Updated: Feb 18
It’s been some time since I wrote a post. As I work harder on this photo/video business, more and more things have been stealing my attention away from the blog. But, lately, I’ve been putting a lot more thought into one big aspect of photography; well, wedding photography to be exact and I wanted to write about it. And this is the visual style of wedding photography.
As I work on marketing ourselves in a growing industry, I’ve realized that future brides and grooms tend to look for a specific style for their wedding photos. There are numerous wedding photographers out there with vastly different styles from bright and airy pictures, to dark and desaturated snapshots. Below, I want to spend some time discussing some popular wedding photography styles and speak a little towards the style that I try and evoke in my shots.
There are many different types of wedding photography like:
Traditional Wedding Photography
Aerial Wedding Photography
Natural Wedding Photography
Photojournalistic Wedding Photography
Fashion Wedding Photography
Fine Art Wedding Photography
Instead of diving into all the caveats of each of those wedding photography styles, I wanted to dig a little deeper into the visual styles of wedding photography. The styles I want to explore are:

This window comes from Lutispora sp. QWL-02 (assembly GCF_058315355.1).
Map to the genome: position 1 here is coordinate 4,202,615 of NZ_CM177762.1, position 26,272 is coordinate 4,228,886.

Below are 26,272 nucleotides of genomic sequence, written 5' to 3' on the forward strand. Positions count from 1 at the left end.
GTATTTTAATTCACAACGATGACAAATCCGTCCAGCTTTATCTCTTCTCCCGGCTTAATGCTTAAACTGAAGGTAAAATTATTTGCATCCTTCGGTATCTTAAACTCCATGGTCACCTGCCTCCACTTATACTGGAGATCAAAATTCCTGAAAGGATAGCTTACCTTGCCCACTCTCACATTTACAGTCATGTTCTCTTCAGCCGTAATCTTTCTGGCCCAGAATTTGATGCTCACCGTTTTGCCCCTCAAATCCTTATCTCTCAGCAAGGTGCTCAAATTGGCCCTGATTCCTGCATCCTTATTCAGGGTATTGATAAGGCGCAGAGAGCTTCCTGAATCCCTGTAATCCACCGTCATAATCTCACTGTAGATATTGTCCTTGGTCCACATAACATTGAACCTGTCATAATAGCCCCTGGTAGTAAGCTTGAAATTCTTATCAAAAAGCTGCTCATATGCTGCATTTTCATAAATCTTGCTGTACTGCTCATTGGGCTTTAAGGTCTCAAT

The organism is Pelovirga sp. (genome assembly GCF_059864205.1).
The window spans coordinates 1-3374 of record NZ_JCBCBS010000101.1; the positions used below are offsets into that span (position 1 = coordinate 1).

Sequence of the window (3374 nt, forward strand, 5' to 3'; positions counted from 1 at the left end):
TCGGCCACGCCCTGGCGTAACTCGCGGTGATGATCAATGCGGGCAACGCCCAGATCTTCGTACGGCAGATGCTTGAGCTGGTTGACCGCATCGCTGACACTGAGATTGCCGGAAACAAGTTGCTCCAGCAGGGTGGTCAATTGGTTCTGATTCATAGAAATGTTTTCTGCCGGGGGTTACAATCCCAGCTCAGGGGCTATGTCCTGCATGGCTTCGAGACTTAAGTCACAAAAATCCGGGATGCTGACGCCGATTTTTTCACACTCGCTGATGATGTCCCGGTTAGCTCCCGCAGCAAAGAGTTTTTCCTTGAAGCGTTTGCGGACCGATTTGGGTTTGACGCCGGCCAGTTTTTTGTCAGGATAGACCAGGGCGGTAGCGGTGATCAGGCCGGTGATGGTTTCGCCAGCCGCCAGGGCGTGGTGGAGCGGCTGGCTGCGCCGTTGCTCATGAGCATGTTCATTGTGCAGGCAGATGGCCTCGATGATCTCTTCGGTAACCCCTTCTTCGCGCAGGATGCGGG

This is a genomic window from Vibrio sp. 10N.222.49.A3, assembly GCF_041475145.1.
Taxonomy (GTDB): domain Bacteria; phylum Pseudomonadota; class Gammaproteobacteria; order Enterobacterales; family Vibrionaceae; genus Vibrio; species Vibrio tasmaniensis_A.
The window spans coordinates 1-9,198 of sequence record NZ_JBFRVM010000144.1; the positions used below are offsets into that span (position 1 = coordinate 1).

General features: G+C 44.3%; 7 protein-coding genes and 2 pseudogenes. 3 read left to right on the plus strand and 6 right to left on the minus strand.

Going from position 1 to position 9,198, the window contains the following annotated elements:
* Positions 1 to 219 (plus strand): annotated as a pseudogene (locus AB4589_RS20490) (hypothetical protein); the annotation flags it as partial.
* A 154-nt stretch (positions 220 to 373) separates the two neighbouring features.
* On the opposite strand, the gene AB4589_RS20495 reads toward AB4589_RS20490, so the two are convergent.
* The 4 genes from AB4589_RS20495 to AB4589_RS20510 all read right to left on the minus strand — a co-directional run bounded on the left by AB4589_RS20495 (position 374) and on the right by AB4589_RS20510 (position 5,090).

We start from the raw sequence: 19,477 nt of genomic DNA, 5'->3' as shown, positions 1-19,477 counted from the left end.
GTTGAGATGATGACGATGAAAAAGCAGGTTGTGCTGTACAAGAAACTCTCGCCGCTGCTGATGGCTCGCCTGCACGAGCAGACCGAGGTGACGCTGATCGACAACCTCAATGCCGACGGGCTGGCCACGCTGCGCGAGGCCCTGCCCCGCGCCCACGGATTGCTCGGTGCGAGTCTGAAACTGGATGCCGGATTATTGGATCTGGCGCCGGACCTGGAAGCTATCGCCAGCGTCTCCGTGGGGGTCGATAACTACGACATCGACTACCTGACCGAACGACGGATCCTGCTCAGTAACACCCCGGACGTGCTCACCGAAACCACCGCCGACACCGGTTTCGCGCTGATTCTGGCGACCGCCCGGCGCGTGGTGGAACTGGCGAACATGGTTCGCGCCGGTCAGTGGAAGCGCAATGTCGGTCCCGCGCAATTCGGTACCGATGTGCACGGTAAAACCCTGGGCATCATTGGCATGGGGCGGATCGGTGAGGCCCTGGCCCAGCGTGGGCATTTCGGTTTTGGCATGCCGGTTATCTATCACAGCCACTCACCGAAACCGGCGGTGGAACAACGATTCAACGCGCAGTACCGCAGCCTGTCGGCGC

Bright and Airy
Dark and Moody
Black and White
(all the photos shown below are my own as I experiment with different styles)
Bright and Airy
The first visual style I want to talk about is the bright and airy look. This style has been popular for a few years and it considered to be soft and romantic. Highlights tend to be extra bright and colors have an opportunity to really pop. Below is an example of a photo that helps show off this look. The colors pop and the photo is shifted more towards the brighter side, while the shadows are minimized. Photos with this style look more dreamlike and some people say that brighter photos tend to carry a more positive and uplifting mood. While I don’t typically shoot for the bright and airy style, I have started to grow an appreciate for the look. I don’t think it will ever be my full-time style, but I have started enjoying aiming for that style when shooting beach sessions like the picture below.
Dark and Moody
Currently a popular visual trend in photography, the dark and moody style lends high contrast with warmer tones. Lighting in these shots tends to be more natural, with photos being shot during golden hour and using direct sunlight. Photos typically look a little more desaturated and contrast is pushed between the light and shadows to create a more dramatic style. I've been playing with this style a little more lately as I've noticed more wedding photographers drifting towards this trend. In some ways I see it as a cinematic approach with duller colors and more of an emphasis on drama. Warmer tones tend to create a more intimate and energetic vibe. Warmer tones are great for family and wedding photos as they are the perfect snapshot of happy times. Nobody wants a cold, dark photo of happy times with family and loved ones.